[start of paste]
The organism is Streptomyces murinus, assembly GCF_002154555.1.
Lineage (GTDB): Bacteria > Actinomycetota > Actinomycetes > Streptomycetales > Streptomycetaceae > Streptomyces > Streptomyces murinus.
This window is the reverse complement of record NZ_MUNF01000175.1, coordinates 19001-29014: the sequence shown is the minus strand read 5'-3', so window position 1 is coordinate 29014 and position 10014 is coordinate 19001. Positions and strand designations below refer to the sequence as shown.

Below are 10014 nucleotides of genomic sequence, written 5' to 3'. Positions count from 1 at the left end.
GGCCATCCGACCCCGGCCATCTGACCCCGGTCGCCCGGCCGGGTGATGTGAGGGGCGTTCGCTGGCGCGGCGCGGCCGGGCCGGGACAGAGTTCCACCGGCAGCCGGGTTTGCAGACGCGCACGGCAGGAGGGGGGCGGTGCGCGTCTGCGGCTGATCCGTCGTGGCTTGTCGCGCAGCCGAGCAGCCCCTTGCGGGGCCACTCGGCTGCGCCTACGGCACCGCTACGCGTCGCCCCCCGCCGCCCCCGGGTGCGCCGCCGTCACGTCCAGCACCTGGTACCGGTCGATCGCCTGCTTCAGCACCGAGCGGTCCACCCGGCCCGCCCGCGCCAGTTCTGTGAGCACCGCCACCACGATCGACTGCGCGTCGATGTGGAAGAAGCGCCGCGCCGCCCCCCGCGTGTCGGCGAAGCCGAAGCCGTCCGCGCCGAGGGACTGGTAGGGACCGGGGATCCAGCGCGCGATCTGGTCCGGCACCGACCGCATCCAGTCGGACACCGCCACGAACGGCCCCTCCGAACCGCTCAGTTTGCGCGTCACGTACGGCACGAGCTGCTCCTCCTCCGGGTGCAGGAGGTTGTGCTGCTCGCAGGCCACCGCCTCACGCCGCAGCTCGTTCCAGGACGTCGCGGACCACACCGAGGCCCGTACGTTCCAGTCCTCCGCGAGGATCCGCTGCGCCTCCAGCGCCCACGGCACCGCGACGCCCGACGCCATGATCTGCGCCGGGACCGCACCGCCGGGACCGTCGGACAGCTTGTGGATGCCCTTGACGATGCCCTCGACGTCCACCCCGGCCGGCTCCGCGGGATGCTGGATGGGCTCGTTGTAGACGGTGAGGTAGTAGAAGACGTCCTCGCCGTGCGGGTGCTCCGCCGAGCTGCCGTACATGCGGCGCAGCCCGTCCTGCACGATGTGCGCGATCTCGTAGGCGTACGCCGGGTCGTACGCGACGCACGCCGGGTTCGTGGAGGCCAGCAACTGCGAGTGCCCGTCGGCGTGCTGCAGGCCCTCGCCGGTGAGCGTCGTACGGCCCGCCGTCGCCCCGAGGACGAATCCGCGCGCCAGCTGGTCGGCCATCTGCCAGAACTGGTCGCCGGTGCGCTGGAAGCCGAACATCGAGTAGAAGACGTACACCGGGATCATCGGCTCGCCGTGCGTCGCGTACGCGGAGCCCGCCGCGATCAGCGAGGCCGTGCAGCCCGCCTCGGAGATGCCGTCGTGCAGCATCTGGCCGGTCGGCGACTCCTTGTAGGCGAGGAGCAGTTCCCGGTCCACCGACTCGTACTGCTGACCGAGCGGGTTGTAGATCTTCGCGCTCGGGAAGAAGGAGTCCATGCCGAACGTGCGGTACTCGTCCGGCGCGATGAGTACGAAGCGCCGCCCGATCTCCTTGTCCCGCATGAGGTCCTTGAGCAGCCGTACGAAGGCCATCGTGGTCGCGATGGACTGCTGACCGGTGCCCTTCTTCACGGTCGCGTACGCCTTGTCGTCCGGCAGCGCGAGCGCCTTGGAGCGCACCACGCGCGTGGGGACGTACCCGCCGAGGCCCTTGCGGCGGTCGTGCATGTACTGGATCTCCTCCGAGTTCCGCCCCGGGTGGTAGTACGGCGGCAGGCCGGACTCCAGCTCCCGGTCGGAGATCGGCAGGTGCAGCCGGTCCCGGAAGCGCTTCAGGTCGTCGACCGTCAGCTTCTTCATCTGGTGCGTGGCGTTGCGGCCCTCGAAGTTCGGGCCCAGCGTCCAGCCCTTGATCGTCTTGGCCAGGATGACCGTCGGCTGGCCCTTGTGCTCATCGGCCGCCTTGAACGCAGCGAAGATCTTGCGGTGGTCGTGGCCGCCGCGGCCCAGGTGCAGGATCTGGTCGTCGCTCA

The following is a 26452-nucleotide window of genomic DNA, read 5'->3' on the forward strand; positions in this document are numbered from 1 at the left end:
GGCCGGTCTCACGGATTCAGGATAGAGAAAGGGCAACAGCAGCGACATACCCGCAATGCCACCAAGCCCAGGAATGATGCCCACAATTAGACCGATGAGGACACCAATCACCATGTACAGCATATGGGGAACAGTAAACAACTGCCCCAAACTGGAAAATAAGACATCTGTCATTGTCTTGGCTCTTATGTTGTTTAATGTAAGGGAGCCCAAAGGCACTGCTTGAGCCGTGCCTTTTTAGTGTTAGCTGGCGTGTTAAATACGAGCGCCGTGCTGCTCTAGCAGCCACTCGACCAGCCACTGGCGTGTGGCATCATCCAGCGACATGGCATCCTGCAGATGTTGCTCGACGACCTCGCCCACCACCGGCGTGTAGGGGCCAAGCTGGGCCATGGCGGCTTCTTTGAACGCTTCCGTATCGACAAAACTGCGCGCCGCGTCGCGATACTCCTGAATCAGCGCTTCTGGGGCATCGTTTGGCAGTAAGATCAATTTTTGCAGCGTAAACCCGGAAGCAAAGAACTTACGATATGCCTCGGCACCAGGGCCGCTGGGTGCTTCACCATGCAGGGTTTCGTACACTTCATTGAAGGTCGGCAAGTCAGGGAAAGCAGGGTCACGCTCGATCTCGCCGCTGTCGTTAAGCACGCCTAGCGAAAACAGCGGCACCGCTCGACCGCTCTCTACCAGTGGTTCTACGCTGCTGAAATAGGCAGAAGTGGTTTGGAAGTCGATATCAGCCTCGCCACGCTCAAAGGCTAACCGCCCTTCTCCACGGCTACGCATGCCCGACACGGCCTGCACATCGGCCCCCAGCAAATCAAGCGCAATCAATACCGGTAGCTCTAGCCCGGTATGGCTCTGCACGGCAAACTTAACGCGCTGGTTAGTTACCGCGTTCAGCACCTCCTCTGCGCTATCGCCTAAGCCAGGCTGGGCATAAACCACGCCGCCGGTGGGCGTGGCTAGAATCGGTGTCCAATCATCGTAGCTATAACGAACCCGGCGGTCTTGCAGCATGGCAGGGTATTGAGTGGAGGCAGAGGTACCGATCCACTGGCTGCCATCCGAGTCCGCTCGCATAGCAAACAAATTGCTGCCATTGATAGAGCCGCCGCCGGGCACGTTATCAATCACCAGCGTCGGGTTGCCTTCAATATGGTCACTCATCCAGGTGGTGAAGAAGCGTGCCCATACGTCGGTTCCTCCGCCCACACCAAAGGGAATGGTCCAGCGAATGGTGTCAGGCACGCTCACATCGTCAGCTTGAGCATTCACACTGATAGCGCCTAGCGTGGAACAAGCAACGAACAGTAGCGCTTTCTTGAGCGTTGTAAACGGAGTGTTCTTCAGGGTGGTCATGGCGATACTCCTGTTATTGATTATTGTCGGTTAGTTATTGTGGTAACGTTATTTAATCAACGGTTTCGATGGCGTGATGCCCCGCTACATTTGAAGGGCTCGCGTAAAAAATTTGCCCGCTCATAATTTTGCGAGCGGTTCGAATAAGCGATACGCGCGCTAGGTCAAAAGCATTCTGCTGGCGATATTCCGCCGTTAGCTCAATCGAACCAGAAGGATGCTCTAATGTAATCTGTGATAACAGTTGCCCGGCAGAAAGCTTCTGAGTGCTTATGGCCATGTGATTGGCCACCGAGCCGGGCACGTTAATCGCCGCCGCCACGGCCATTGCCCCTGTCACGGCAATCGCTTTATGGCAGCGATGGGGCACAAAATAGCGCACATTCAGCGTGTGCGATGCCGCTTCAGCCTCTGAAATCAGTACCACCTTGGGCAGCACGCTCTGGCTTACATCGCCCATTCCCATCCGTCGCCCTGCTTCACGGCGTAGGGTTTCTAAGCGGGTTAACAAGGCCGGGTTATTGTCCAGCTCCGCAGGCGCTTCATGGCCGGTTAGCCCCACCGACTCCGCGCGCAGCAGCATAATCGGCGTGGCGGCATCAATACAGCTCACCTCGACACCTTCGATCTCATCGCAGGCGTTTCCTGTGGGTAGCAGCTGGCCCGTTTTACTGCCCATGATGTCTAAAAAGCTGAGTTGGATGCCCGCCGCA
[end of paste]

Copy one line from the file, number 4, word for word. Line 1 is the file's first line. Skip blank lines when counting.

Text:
Below are 10014 nucleotides of genomic sequence, written 5' to 3'. Positions count from 1 at the left end.